Ang3lFir3 – Life as a Code Poet

August 6, 2009

Table Per Subclass Inheritance Mapping with Fluent nHibernate

Filed under: .NET, C#, Fluent NHibernate, NHibernate, ORM, Patterns — Tags: , , , , , , — ang3lfir3 @ 2:45 pm

Note: Updates for Fluent nHibernate 1.0 RC can be read here

This is the third in a short series of posts I am working on. While reading through NHibernate in Action I thought to my self that I should create these same examples of Inheritance mapping using Fluent nHibernate to show how simple these mappings can be.

The three types of Inheritance mappings that are mentioned on page 92 of NHibernate in Action are :


  • Table Per Concrete Class
  • Table Per Class Hierarchy
  • Table Per Subclass

I will be using the example from NHibernate in Action to illustrate the mappings. This post covers the Table Per Subclass example. In Table per Subclass inheritance mapping we represent inheritance by using a foreign key to join tables together as needed.  This most closely represents the object model in the relational model of the database by using a table for the base class and one for each subclass.


Here you can see that again I only have one mapping file which covers the entire class Hierarchy.

Below you can see the Fluent Mappings for this approach. The JoinedSubClass<T> uses the Type as the table name by default (“CreditCard” and “BankAccount”) and the first parameter of the method is the name to use for the foreign key column. Additionally the mapping for the class being joined is included.

  public class BillingDetailsMap : ClassMap<BillingDetails>
    public BillingDetailsMap()
      Id(x => x.Id);
      Map(x => x.Number);
      Map(x => x.Owner);
      Map(x => x.DateCreated);
      JoinedSubClass<CreditCard>("CreditCard_Id", m =>
                                                      m.Map(c => c.Type);
                                                      m.Map(c => c.ExpirationMonth);
                                                      m.Map(c => c.ExpirationYear);
      JoinedSubClass<BankAccount>("BankAccount_Id", m =>
                                                        m.Map(b => b.BankName);
                                                        m.Map(b => b.RoutingNumber);

Which maps to the following nHibernate XML mapping file.

<hibernate-mapping xmlns="urn:nhibernate-mapping-2.2" default-access="">
  <class name="TablePerSubclass.Model.BillingDetails, TablePerSubclass, Version=, Culture=neutral, PublicKeyToken=null" table="`BillingDetails`" xmlns="urn:nhibernate-mapping-2.2">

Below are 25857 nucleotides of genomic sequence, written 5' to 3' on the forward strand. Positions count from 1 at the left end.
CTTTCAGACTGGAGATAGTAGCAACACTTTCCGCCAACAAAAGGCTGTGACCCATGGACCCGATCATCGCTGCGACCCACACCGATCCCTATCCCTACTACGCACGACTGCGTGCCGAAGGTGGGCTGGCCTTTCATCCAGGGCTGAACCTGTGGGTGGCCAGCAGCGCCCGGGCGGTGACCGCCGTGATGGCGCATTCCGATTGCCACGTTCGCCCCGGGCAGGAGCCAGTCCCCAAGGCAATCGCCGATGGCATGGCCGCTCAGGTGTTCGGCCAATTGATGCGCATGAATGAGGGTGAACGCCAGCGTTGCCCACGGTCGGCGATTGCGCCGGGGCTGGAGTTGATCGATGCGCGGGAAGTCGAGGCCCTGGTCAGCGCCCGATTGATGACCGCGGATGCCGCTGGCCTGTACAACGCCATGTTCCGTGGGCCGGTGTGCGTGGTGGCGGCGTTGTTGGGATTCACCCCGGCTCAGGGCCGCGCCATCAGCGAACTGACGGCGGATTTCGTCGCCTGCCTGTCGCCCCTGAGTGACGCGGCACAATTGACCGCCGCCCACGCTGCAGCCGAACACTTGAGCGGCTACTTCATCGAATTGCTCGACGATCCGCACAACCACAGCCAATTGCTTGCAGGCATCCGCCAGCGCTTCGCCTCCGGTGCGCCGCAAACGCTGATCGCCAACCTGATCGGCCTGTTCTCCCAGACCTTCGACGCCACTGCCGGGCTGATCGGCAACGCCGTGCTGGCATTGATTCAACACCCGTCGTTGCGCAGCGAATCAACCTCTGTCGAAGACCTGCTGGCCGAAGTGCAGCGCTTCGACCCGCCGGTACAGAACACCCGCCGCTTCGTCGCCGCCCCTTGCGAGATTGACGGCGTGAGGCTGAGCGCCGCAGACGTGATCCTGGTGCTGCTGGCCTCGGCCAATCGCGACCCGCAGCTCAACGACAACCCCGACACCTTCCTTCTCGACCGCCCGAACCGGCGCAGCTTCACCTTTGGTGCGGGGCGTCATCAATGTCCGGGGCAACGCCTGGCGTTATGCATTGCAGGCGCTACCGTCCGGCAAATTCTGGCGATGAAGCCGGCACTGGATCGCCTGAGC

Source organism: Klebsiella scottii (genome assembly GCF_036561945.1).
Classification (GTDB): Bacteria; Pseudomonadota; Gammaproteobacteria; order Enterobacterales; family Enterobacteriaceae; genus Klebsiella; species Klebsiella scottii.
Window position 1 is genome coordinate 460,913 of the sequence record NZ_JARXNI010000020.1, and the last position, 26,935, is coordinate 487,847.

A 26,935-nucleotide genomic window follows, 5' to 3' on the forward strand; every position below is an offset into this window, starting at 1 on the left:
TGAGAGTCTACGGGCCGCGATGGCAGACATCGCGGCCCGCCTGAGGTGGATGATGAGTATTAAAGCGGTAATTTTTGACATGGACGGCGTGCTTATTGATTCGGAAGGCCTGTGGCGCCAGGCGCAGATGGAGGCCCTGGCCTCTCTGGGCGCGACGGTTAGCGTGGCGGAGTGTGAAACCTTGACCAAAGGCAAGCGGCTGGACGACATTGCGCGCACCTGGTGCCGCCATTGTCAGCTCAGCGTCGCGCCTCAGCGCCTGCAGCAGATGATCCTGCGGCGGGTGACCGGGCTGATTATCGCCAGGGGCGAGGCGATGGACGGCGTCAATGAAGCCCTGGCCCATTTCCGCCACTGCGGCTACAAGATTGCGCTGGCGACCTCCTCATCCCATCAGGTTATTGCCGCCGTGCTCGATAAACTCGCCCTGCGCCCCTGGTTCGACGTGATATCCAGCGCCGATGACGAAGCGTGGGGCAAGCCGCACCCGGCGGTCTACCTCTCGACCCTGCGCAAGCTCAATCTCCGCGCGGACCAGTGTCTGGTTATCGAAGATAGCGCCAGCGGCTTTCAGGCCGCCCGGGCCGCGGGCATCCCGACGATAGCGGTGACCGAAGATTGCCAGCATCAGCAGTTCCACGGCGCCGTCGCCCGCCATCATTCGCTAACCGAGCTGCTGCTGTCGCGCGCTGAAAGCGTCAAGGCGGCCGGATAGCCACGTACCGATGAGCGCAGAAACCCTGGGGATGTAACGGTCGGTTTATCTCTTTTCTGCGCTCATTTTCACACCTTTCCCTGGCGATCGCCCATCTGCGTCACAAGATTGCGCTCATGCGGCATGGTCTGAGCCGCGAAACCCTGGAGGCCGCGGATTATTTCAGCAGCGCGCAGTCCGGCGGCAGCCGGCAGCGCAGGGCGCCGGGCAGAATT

<id name="Id" type="Int32" column="Id">
      <generator class="identity" />
    <property name="Number" type="String">
      <column name="Number" />
    <property name="Owner" type="String">
      <column name="Owner" />
    <property name="DateCreated" type="DateTime">
      <column name="DateCreated" />
    <joined-subclass name="TablePerSubclass.Model.CreditCard, TablePerSubclass, Version=, Culture=neutral, PublicKeyToken=null">
      <key column="CreditCard_Id" />
      <property name="Type" type="Int32">
        <column name="Type" />
      <property name="ExpirationMonth" type="String">
        <column name="ExpirationMonth" />
      <property name="ExpirationYear" type="String">
        <column name="ExpirationYear" />
    <joined-subclass name="TablePerSubclass.Model.BankAccount, TablePerSubclass, Version=, Culture=neutral, PublicKeyToken=null">
      <key column="BankAccount_Id" />
      <property name="BankName" type="String">
        <column name="BankName" />
      <property name="RoutingNumber" type="String">
        <column name="RoutingNumber" />

And the corresponding Database Schema. I followed the naming from the NHibernate in Action so you can see here maybe this is a little confusing. But basicly the “BankAccount_Id” is the primary key of the BankAccount table and contains is also a foreign key to the BillingDetails table.


kick it on



  1. Sorry but that is not a real NH xml mapping. It is only the mapping generated by FNH.

    Comment by Fabio Maulo — August 7, 2009 @ 8:17 pm

    • what makes the hbm.xml files generated by FNH not actual nHibernate mapping files? I ask so that I can understand your comment.

      Comment by ang3lfir3 — August 8, 2009 @ 12:47 am

      • Fluent NHibernate’s generated HBM is more verbose than you’d normally create if writing it yourself. Properties don’t need the explicit column element. The type attribute is generally unneeded, and the joined-subclass name can just be the type name.

        Comment by James Gregory — August 8, 2009 @ 12:59 am

      • Most of which is to be expected with xml being generated from code … but I would think they are still actual nHibernate mapping files. Just very verbose ones.

        Comment by ang3lfir3 — August 8, 2009 @ 1:06 am

      • They are still mapping files, quite obviously. You’ll need Fabio to explain that one.

        Comment by James Gregory — August 8, 2009 @ 1:14 am

  2. […] samples that I used in Table Per Class Hierarchy Inheritance Mapping with Fluent nHibernate and Table Per Subclass Inheritance Mapping with Fluent nHibernate I will show you the changes. Which are pretty simple and vary only slightly between the two […]

    Pingback by Updates to Subclass and JoinedSubclass mapping in Fluent nHibernate 1.0 RC « Ang3lFir3 – Life as a Code Poet — August 17, 2009 @ 3:27 pm

  3. What if the subclass table name is different than the subclass object Name ?
    How can I Tell FNH that CreditCard data is in tblCreditCard ?

    my problem implementing this example is that it can’t find my table as it looks for a table name named CreditCard….

    Comment by Dani — September 8, 2009 @ 9:22 am

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